Steller also stumbled on a Native encampment, where the campfire coals were still warm but nobody was to be seen. Fearful that enemies were lurking around, Steller swiped a few Indian artifacts and fled back to the ship.13 Steller’s naturalist studies were sui generis in eighteenth-century Alaska. He was a man far ahead of his time. On the return voyage to Russia many of the sailors on the Bering Expedition were sick with scurvy. Serving as a herbalist, Steller administered antiscorbutic broths that were credited with saving lives. “He was brilliant; he was arrogant; he was gifted as are few men,” the former director of the Alaska Game Commission Frank Dufresne wrote of Steller. “Though he spent no more than ten hours on Alaskan soil, his accomplishments in that short day were such that his name will live on forever.”14

Alaska’s biological diversity seemed to explorers a strange remnant from the ice age. American geographers around the time of the Harriman Expedition divided the territory into five very distinct ecosystems: (1) the Arctic, (2) Western Alaska, (3) the Interior, (4) Southwestern Alaska, and (5) the Southeastern Panhandle (including the Inside Passage cities of Sitka, Skagway, Ketchikan, Wrangell, Haines, and Juneau). Depending on where you went, there were icy fjords, sedge meadows, glacial fields, volcanic ranges, and tundra regions. What the Mississippi River had been to Mark Twain’s imagination, the 1,980-mile Yukon River—whose watershed comprised nearly half of Alaska—was to the new generation of fortune seekers. For a natural scientist wanting to start a career, the banks of the Yukon River were (and still are) an all-you-can-gaze-at smorgasbord of wildlife. Despite the presence of scientists on the Elder, mysteries such as caribou migratory routes or wolf ecology were largely propagated by unreliable oral tradition. A university-trained biologist, one who wrote well, could make a distinguished reputation seemingly overnight by trekking north from the Lower Forty-Eight and investigating the biological face of roadless Alaska.15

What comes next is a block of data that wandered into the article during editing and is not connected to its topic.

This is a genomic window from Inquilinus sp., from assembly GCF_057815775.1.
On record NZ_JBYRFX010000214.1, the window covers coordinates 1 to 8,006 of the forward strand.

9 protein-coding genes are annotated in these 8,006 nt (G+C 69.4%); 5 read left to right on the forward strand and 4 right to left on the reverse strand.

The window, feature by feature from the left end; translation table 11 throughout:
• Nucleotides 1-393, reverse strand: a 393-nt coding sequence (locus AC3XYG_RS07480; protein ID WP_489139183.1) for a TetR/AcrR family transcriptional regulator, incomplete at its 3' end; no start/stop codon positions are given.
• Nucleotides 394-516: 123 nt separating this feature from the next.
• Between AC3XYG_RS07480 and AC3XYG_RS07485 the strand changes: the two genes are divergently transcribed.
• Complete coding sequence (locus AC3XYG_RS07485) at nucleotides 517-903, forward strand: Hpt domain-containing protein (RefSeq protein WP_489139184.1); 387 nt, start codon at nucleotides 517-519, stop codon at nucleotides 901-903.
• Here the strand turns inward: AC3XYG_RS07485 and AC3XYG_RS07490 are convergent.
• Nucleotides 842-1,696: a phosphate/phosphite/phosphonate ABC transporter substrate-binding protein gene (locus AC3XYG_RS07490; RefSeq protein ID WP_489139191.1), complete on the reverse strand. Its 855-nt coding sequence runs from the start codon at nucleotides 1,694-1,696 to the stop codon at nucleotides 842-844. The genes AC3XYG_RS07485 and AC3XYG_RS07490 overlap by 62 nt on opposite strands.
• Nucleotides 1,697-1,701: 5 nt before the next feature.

Alaska belonged to the Native tribes and wildlife while Roosevelt was growing up in New York City following the Civil War. Muir in The Cruise of the Corwin had deemed the Indians “the wildest animals of all.”16 Alaska was far removed even from the slow crop-growing pulse of rural American life. Farmers had yet to settle there. A few rogue gold miners made their way from British Columbia hoping to strike a vein. But wandering fur hunters from the Rockies and whalers from Russia, Great Britain, and Canada were the most prevalent new arrivals. During the summer months, whales swam the coastal waters in pods; their sheer numbers would have baffled and delighted a New Englander. Musk oxen (Ovibos moschatus) roamed wild, shaggy relics of the ice age. But Danish, Norwegian, and American hunters were quickly driving them toward extinction. Walrus (Odobenus rosmarus)—evolved from eared seals more than 20 million years ago—lived in and bred on remote Alaskan islands in the Bering and Chukchi seas; these pinnipeds would hook their two tusks on ice floes to help haul themselves out of the water. Dall sheep (Ovis dalli), native to Alaska-Yukon, climbed snowcapped peaks; their curled keratin horns were coveted by trophy hunters. There were more brown bears (Ursus arctos horribilis) on Alaska’s Admiralty Island alone than in all other U.S. states and territories combined. John Muir, as perspicacious as ever, wrote that in Alaska grizzlies wandered “as if the country had belonged to them always.”17 Today there are 31,000 brown bears in Alaska, while their populations have been drastically reduced in the Lower Forty-Eight.18